Images Club Night Tuesday 12.4.22. Attendees 28
Echoes of Silence – Chernobyl – 34 years on – Guest Speaker – Graham Harries.
Chris welcomed Graham a Welshman from Llanelli, whose photography covers events in the U.K. and overseas including Press and PR, Wedding Photography, Sport, and the Music industry. His particular interest is dereliction and getting off the beaten track, hence taking two visits to the exclusion zone at Chernobyl in March 2018 and October 2019, at two very different seasons for weather conditions.
At 1.23 am on 26th April 1986 at Chernobyl in the Ukraine, the Nuclear Reactor No. 4 in the VA Lenin Power Plant at Pripyat in the north of Ukraine exploded during a safety test. It is the world’s worst nuclear disaster. 49,000 people from the city of Pripyat and the surrounding area were evacuated within 3 hours. They were told that this would be a short term measure but they never returned due to very high levels of radiation. The exclusion zone measures approximately 1,000 square miles.
700,000 liquidators were conscripted into the area to clean up in 1987, and today 3,000 workers travel daily into the area to continue this work. A poignant reminder is a stone monument titled “To Those Who Saved The World” dedicated to the liquidators who lost their lives. Adjacent to this is an avenue of signs naming the 90 villages lost.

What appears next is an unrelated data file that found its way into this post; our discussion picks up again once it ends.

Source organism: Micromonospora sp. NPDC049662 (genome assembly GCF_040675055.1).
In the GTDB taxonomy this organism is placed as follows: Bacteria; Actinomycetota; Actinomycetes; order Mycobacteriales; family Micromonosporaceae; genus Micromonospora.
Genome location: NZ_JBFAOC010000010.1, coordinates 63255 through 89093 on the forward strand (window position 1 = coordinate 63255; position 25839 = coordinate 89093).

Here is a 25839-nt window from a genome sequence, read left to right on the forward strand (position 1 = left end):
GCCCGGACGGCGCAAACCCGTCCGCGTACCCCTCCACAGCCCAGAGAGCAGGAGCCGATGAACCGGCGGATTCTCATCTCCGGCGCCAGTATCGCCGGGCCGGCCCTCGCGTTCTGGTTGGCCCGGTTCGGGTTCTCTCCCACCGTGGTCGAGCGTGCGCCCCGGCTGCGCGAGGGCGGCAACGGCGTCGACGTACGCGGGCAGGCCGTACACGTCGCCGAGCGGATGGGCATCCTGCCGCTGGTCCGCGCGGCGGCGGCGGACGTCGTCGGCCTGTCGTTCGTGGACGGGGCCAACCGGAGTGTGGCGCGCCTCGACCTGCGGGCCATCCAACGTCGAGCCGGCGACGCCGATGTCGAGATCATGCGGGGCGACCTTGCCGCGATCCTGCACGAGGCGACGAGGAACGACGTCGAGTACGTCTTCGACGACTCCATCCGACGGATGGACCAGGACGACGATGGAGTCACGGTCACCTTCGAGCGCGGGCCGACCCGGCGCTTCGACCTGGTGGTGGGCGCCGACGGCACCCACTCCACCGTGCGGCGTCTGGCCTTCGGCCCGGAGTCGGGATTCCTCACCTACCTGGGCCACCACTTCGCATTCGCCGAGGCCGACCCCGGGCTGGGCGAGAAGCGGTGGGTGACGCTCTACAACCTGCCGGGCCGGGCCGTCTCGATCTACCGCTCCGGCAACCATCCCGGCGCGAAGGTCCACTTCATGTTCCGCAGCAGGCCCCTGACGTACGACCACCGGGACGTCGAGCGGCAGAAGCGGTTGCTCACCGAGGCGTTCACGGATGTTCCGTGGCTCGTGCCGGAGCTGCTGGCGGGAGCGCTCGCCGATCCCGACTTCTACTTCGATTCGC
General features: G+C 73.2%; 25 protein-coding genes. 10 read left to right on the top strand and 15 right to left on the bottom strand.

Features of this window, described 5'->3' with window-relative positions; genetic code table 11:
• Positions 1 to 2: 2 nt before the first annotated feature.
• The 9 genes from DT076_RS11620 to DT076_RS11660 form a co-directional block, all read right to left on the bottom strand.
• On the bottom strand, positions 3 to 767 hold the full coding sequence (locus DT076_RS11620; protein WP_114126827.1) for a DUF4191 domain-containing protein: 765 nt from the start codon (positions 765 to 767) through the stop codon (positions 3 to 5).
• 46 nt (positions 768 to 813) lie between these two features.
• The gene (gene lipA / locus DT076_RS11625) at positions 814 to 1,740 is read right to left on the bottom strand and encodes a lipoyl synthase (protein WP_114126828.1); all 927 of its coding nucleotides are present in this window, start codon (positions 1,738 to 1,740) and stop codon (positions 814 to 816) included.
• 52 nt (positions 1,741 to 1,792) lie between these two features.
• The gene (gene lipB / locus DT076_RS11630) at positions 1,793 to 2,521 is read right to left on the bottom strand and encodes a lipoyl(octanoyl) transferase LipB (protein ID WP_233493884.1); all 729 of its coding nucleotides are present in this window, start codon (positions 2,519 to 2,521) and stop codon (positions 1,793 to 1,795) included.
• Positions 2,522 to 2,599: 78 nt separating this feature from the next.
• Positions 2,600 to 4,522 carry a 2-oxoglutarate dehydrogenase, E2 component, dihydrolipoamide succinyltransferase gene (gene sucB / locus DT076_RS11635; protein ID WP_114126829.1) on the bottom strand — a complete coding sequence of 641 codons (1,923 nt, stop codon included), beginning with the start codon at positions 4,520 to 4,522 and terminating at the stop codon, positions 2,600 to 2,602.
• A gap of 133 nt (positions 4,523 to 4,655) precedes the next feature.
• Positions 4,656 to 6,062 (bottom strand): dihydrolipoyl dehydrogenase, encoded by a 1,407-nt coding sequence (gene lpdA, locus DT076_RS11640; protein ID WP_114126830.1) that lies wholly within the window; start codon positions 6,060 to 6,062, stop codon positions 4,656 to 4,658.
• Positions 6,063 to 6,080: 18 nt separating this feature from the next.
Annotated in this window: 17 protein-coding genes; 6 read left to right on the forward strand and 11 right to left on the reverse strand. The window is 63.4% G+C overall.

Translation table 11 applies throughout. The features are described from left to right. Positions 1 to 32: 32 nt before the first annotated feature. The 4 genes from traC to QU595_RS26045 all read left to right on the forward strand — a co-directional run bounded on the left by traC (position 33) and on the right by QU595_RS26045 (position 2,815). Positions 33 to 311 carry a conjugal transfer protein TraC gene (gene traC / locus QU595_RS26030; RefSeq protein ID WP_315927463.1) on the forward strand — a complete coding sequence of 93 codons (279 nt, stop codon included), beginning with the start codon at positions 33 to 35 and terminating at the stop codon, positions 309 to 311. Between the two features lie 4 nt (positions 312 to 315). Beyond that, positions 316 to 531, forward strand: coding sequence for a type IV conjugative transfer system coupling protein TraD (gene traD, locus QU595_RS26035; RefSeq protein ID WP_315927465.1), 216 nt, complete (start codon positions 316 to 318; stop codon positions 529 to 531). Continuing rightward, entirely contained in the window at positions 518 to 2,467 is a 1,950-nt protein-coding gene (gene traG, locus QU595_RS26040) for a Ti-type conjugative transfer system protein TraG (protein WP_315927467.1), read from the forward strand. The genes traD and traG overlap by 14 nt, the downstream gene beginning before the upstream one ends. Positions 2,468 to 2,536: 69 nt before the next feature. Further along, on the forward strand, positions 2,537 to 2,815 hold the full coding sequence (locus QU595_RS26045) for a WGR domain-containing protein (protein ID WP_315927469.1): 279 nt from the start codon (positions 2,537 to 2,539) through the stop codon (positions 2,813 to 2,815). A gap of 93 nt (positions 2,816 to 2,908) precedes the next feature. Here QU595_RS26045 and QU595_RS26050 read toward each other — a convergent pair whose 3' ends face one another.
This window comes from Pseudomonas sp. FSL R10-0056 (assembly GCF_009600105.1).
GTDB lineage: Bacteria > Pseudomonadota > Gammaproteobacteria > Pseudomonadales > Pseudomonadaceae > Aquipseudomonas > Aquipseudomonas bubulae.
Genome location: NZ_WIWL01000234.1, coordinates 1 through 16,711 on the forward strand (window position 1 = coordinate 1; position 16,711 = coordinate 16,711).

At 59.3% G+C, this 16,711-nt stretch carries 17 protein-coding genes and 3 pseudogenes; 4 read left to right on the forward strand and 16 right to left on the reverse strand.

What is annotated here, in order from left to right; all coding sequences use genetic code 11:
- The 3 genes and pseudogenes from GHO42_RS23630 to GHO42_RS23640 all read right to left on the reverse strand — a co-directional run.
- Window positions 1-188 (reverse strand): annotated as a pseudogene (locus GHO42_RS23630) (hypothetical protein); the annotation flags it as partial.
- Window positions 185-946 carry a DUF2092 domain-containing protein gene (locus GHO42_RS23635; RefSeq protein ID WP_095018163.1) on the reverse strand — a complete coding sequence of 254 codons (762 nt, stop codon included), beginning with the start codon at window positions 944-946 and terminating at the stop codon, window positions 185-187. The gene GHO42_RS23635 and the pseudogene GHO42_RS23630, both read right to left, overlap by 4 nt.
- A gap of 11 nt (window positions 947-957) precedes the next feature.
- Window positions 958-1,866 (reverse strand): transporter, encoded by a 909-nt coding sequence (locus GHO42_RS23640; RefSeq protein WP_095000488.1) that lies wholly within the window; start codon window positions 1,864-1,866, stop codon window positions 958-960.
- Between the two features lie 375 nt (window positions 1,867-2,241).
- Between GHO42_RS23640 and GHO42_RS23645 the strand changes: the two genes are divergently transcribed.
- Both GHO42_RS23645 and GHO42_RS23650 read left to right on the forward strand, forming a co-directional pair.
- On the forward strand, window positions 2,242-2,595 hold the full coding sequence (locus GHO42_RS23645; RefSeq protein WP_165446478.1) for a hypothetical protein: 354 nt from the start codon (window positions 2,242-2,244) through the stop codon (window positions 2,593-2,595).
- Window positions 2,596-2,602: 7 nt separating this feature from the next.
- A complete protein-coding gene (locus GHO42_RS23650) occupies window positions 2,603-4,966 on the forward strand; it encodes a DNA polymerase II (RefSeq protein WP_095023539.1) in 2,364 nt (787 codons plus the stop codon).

The Green Peace estimate for the death toll during and after the explosion due to cancer and unrelated illness is between 93,000 and 200,000, but continues to increase today. The exclusion zone is thought to be uninhabitable for 200,000 years due to the high radiation levels.
We saw a map of the four reactors within the exclusion zone, and a fifth reactor over the border in Belarus which was never completed.
Graham visited the large very top secret Military Establishment at Duga with its huge Radar Array. He gave us a lot of information and images about the building and the Array. Military personnel, Technicians and Scientists worked there. This Establishment was still in operation until the end of the Cold War in 1987. He also visited Chernobyl 2 which housed the families who worked there.
The narrative and images stressed how normal and full of colour life would have been before the explosion and the destruction of homes, shops, hospitals, parks and public buildings which are now silent and forgotten. Education, music and culture had played an important part in Russian daily life. However, a lot of things Graham had seen have not been documented.
Despite the dereliction, nature is now regenerating itself. Trees can be seen growing in the cities and villages, and wildlife is returning to the area.
Graham picked out his “Greatest Hits” of the two tours, showing us images of beautiful stained glass windows and mosaics that had survived the devastation, and a children’s Elephant slide which he eventually tracked down at night and photographed. Graham’s image is only one of four which has been published on the Internet. What he has seen and captured during his visits to Chernobyl have left a lasting impression on his life.
Chris gave a massive thank you to Graham for an excellent “ultimate urban exploration” with stunning images and so much information. Members echoed this appreciation.
Next Club Meeting – Tuesday 19th April – Zoom Meeting – Location Challenge.